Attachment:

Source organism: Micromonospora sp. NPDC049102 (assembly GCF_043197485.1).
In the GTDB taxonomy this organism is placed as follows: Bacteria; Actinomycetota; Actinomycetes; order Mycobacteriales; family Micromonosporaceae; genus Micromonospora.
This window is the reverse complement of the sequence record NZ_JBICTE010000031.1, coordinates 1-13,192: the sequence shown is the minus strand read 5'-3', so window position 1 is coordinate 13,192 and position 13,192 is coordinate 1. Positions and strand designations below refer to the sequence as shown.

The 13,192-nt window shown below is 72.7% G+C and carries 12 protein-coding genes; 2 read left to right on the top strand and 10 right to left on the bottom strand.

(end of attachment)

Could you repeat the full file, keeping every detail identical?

Source organism: Micromonospora sp. NPDC049102 (assembly GCF_043197485.1).
In the GTDB taxonomy this organism is placed as follows: Bacteria; Actinomycetota; Actinomycetes; order Mycobacteriales; family Micromonosporaceae; genus Micromonospora.
This window is the reverse complement of the sequence record NZ_JBICTE010000031.1, coordinates 1-13,192: the sequence shown is the minus strand read 5'-3', so window position 1 is coordinate 13,192 and position 13,192 is coordinate 1. Positions and strand designations below refer to the sequence as shown.

The 13,192-nt window shown below is 72.7% G+C and carries 12 protein-coding genes; 2 read left to right on the top strand and 10 right to left on the bottom strand.